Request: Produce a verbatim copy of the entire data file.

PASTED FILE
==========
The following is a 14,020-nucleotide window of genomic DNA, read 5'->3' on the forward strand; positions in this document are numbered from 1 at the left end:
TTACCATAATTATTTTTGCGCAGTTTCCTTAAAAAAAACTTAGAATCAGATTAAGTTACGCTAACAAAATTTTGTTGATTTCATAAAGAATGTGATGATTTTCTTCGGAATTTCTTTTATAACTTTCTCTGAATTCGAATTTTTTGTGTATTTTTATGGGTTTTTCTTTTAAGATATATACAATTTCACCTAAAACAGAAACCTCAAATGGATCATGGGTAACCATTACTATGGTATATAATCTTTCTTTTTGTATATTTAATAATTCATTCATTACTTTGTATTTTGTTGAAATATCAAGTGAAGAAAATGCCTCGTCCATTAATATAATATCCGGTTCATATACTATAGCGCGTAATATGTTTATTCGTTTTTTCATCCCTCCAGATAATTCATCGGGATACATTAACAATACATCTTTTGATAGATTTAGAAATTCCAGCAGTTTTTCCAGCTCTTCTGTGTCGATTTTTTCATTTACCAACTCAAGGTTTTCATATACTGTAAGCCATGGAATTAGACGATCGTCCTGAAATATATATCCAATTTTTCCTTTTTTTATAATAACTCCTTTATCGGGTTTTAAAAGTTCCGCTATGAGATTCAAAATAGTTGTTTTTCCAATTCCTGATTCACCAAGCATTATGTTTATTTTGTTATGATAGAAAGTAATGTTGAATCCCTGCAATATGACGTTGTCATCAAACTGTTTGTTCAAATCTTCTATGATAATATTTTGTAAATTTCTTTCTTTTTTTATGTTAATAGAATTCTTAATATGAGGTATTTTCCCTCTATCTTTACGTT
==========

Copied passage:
The following is a 14,020-nucleotide window of genomic DNA, read 5'->3' on the forward strand; positions in this document are numbered from 1 at the left end:
TTACCATAATTATTTTTGCGCAGTTTCCTTAAAAAAAACTTAGAATCAGATTAAGTTACGCTAACAAAATTTTGTTGATTTCATAAAGAATGTGATGATTTTCTTCGGAATTTCTTTTATAACTTTCTCTGAATTCGAATTTTTTGTGTATTTTTATGGGTTTTTCTTTTAAGATATATACAATTTCACCTAAAACAGAAACCTCAAATGGATCATGGGTAACCATTACTATGGTATATAATCTTTCTTTTTGTATATTTAATAATTCATTCATTACTTTGTATTTTGTTGAAATATCAAGTGAAGAAAATGCCTCGTCCATTAATATAATATCCGGTTCATATACTATAGCGCGTAATATGTTTATTCGTTTTTTCATCCCTCCAGATAATTCATCGGGATACATTAACAATACATCTTTTGATAGATTTAGAAATTCCAGCAGTTTTTCCAGCTCTTCTGTGTCGATTTTTTCATTTACCAACTCAAGGTTTTCATATACTGTAAGCCATGGAATTAGACGATCGTCCTGAAATATATATCCAATTTTTCCTTTTTTTATAATAACTCCTTTATCGGGTTTTAAAAGTTCCGCTATGAGATTCAAAATAGTTGTTTTTCCAATTCCTGATTCACCAAGCATTATGTTTATTTTGTTATGATAGAAAGTAATGTTGAATCCCTGCAATATGACGTTGTCATCAAACTGTTTGTTCAAATCTTCTATGATAATATTTTGTAAATTTCTTTCTTTTTTTATGTTAATAGAATTCTTAATATGAGGTATTTTCCCTCTATCTTTACGTT